In section 3.1 we mentioned that Hand is a PROCESS in Chinese (+means, +ability), but it can be a RESULT in Spanish (+work), which is also observable in the underlying conceits. We see that 'possession' and 'position' are usually an outcome and a result of hard working. 'Possession' and 'position' are underlying conceits for both languages, but they occupy higher percentages in Spanish (7.08% and 7.50%) than in Chinese (5.82% and 3.70%). How much one possesses or one's position can indicate one's value. 'Value' enjoys 9.17% in Spanish, but only 3.17% in Chinese. These percentages suggest that RESULT is emphasized more in Spanish than in Chinese.

4. THE COGNITIVE MODEL OF HAND

Above (section 3.1) we mentioned that the corpus yielded a large proportion of tokens where hand occurs in static expressions. In this section, we will delve into Hsieh and Kolodkina's (2009) proposal concerning the cognitive model BODY IS FUNCTION and further suggest our hypothesis BODY IS STATIC.

Hsieh and Kolodkina (2009) proposed a cognitive model of body-part expressions based on a cross-cultural study of Chinese, Russian and English. This dynamic cognitive model (see Fig. 1 below) says that BODY IS FUNCTION is the central conceptual metaphor that body-part expressions are generated from.


Figure 1. Dynamic cognitive model of body-part expressions in languages.

As Figure 1 shows, the human body is projected onto languages by utilizing body part vehicles in various expressions through human inherent cognition which “yet featured by assorted cultures to abstract body functions, describe human behavior and express human emotions. These differences consist in the choice of a part” (Hsieh and Kolodkina, 2009: 29) over the whole (i.e. the body) through cultural preferences with different expressions. That is, body-part expressions are generated from the central conceptual metaphor BODY IS FUNCTION.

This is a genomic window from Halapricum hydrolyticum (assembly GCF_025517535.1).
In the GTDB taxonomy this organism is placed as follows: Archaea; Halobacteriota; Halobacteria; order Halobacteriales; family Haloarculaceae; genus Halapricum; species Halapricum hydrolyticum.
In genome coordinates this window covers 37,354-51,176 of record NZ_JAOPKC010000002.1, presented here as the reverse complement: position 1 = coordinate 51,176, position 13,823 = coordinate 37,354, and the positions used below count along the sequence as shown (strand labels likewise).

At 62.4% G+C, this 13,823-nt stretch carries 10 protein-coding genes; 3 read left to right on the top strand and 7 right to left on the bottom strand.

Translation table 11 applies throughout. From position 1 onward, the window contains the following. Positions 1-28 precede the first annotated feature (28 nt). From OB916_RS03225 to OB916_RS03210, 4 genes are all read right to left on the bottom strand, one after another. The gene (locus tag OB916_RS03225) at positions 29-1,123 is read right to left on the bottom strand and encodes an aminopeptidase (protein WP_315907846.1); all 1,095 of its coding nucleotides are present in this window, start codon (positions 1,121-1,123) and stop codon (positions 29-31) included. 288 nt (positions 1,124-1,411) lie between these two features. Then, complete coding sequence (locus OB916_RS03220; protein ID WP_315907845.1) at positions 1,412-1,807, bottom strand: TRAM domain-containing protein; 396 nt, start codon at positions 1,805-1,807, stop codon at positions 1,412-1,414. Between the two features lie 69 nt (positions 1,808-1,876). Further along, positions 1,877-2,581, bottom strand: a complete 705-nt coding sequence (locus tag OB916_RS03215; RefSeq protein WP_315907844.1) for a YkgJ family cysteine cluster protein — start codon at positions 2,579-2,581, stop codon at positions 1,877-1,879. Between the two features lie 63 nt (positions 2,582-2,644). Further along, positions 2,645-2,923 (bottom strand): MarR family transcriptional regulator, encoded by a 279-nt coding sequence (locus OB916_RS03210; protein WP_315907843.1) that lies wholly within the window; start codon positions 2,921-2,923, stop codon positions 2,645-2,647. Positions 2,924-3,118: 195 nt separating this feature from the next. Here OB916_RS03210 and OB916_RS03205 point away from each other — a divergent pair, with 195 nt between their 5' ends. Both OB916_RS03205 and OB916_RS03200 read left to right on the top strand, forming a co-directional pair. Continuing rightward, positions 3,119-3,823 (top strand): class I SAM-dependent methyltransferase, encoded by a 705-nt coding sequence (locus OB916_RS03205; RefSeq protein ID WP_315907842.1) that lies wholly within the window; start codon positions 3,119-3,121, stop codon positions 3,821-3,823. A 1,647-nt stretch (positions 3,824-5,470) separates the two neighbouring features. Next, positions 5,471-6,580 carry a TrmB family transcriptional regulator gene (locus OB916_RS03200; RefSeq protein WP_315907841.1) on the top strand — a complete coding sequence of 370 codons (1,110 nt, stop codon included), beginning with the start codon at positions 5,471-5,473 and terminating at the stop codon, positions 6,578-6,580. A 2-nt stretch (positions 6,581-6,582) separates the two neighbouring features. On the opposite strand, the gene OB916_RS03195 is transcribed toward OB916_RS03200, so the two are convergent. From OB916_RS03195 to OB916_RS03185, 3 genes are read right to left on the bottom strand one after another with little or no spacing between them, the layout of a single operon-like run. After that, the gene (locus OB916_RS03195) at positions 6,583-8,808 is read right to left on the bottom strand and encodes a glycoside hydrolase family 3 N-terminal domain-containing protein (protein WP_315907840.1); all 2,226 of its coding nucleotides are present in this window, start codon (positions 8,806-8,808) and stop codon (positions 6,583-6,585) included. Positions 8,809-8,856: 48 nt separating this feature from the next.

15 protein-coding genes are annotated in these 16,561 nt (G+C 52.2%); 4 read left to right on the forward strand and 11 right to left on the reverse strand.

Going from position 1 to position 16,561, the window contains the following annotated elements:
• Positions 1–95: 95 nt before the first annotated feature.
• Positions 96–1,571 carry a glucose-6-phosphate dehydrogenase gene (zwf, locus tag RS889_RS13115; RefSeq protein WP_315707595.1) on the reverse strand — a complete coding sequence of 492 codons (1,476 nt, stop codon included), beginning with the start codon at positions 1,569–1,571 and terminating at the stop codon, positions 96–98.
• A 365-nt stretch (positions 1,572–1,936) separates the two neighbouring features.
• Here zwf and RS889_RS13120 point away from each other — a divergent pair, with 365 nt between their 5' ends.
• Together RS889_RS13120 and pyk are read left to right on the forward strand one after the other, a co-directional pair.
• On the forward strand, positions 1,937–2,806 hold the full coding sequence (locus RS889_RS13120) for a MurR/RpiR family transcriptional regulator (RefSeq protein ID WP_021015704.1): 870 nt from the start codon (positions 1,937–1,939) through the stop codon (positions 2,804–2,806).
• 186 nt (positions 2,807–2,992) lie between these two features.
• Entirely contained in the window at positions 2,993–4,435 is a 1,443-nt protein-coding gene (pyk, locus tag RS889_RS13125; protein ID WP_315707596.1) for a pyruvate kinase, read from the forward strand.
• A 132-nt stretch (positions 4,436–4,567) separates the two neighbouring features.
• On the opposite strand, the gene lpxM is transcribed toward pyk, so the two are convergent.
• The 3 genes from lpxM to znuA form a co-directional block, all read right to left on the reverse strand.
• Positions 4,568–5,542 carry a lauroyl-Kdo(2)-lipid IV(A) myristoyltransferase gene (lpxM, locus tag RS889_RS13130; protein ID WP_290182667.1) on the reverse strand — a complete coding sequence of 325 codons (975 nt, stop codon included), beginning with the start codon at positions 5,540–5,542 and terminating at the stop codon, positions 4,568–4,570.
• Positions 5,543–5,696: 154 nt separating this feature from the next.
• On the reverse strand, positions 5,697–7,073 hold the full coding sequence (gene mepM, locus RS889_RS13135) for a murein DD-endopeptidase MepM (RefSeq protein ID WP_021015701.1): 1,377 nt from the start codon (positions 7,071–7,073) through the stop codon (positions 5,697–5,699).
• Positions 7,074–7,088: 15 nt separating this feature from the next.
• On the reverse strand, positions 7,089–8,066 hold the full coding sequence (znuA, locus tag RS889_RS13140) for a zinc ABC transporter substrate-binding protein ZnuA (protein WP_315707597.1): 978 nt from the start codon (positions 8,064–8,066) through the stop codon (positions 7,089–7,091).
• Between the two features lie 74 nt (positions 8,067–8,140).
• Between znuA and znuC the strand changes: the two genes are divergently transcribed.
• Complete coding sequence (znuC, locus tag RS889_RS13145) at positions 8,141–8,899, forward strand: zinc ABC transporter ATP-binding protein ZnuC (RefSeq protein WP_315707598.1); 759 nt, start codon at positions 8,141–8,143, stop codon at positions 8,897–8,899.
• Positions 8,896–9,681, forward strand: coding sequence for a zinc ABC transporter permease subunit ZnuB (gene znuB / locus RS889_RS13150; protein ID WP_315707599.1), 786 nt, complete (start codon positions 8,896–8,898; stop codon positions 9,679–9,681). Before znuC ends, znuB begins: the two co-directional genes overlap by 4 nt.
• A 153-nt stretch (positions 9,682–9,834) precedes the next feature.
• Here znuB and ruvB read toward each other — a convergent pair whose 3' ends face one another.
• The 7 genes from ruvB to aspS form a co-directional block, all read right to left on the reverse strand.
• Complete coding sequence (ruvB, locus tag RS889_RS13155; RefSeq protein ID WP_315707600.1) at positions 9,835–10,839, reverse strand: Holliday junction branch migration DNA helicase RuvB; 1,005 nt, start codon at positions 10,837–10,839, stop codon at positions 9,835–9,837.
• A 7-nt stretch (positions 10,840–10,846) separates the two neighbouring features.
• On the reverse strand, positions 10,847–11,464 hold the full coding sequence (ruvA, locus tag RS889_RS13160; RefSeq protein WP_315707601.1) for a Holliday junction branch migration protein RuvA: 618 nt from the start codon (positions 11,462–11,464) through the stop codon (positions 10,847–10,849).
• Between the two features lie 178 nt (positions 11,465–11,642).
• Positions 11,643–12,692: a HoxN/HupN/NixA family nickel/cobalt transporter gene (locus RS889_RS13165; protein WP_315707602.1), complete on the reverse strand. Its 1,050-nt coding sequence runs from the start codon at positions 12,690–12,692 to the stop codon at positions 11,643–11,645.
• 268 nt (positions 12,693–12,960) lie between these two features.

We agree with Hsieh and Kolodkina's inference because, as we have indicated in section 3.1 on semantic molecules, +people, +power, +action, and +hand rank high in both languages, which shows the literal 'active function' of human hands in the real world as well as their linguistic, metaphorical function.

In addition to this agreement, this study also demonstrates BODY IS STATIC. 'Static' refers to a state of rest or non-action. At the first glimpse, BODY IS STATIC does not seem to fit with expressions of hand, especially when we just proved BODY IS FUNCTION. However, the parts of speech that hand expressions belong to directs us to the clue (see Table III). The data can be categorized into nouns, verbs, adjectives, and sentences. Nouns include NPs, verbs include VPs, and adjectives include APs. Sentences include sayings, proverbs and syntactically complete units or IPs (inflectional phrase), such as shou3wu2fu4jilzhilli4  'hand-no-tie-hen-power = to lack the strength to truss up a chicken; to be feeble; to be physically very weak'. We identified the parts of speech according to their heads or XP (X=head) and contexts in the corpora.

Table III. Parts of speech of hand expressions.

There are only 14.81% verbal usages in our Chinese data, while there are 52.91% of nominal usages. In Spanish, 23.75% of data belong to nominal usage, while 53.33% are classified as verbal usage. The percentages show an imbalance: The Chinese data show more static expressions and agree with BODY IS STATIC, yet the Spanish data do not.